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COE: A General Approach for Efficient Genome-Wide Two-Locus Epistasis Test in Disease Association Study

  • Xiang Zhang
  • Feng Pan
  • Yuying Xie
  • Fei Zou
  • Wei Wang
Part of the Lecture Notes in Computer Science book series (LNCS, volume 5541)

Abstract

The availability of high density single nucleotide polymorphisms (SNPs) data has made genome-wide association study computationally challenging. Two-locus epistasis (gene-gene interaction) detection has attracted great research interest as a promising method for genetic analysis of complex diseases. In this paper, we propose a general approach, COE, for efficient large scale gene-gene interaction analysis, which supports a wide range of tests. In particular, we show that many commonly used statistics are convex functions. From the observed values of the events in two-locus association test, we can develop an upper bound of the test value. Such an upper bound only depends on single-locus test and the genotype of the SNP-pair. We thus group and index SNP-pairs by their genotypes. This indexing structure can benefit the computation of all convex statistics. Utilizing the upper bound and the indexing structure, we can prune most of the SNP-pairs without compromising the optimality of the result. Our approach is especially efficient for large permutation test. Extensive experiments demonstrate that our approach provides orders of magnitude performance improvement over the brute force approach.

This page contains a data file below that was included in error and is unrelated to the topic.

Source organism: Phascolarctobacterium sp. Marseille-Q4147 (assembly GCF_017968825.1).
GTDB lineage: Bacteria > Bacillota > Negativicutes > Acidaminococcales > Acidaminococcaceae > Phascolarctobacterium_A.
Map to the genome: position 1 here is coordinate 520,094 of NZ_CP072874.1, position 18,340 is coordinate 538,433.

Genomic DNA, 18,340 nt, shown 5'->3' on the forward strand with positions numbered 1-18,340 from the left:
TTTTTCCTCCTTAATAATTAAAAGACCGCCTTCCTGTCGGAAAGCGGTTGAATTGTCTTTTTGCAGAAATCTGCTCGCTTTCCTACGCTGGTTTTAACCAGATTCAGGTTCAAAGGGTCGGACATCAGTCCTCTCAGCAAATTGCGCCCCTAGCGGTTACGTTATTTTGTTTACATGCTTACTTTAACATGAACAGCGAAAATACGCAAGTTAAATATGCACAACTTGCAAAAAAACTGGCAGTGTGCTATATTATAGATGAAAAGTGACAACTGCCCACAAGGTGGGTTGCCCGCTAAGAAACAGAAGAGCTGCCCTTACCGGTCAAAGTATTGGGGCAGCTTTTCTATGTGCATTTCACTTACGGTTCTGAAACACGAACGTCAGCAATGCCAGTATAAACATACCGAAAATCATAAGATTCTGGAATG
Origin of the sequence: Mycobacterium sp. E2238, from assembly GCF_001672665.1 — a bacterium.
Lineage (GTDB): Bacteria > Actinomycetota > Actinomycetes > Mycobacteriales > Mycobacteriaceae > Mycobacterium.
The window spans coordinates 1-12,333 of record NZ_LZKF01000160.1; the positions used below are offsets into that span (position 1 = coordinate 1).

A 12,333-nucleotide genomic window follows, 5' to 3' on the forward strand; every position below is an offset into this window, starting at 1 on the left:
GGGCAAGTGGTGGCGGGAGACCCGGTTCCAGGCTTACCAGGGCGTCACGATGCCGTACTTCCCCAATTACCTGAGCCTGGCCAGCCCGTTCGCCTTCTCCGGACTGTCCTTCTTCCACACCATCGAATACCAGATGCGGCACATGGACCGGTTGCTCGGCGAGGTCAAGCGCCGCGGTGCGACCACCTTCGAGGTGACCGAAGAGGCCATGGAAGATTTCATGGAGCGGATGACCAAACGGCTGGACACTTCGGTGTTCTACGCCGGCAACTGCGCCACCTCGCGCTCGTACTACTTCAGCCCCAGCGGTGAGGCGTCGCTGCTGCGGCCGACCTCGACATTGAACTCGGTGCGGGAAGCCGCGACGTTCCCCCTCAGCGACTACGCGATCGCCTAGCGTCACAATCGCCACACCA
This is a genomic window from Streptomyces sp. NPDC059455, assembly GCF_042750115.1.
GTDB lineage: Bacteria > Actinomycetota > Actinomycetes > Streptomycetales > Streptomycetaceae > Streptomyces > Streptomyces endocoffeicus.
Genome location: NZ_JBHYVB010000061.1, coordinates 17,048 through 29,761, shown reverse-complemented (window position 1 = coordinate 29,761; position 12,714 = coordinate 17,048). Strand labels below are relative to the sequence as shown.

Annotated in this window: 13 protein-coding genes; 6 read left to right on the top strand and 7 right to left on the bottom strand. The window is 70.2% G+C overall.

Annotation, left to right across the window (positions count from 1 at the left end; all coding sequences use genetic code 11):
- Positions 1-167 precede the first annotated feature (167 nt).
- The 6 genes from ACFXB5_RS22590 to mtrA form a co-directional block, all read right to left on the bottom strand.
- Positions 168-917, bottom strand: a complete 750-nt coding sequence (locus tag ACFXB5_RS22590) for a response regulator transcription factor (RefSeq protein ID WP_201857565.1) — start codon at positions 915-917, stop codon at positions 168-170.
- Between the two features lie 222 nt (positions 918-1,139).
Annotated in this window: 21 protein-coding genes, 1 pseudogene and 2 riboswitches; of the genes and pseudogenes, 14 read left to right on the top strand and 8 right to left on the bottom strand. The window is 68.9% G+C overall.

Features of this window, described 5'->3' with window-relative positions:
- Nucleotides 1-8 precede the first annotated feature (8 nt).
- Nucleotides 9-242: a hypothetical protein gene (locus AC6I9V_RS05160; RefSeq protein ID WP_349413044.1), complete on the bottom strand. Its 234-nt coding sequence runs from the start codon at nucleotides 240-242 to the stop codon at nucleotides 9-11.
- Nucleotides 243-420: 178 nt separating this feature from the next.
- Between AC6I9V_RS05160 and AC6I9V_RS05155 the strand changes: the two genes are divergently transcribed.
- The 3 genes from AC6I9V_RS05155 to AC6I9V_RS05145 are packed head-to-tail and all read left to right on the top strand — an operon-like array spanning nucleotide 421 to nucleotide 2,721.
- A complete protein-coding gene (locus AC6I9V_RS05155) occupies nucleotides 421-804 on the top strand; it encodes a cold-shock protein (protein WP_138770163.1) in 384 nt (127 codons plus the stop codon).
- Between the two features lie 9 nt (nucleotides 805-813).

Keywords

Convex Function Permutation Test Indexing Structure Error Threshold High Density Single Nucleotide Polymorphism 
These keywords were added by machine and not by the authors. This process is experimental and the keywords may be updated as the learning algorithm improves.

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Copyright information

© Springer-Verlag Berlin Heidelberg 2009

Authors and Affiliations

  • Xiang Zhang
    • 1
  • Feng Pan
    • 1
  • Yuying Xie
    • 2
  • Fei Zou
    • 3
  • Wei Wang
    • 1
  1. 1.Department of Computer ScienceUniversity of North Carolina at Chapel HillUSA
  2. 2.Department of GeneticsUniversity of North Carolina at Chapel HillUSA
  3. 3.Department of BiostatisticsUniversity of North Carolina at Chapel HillUSA

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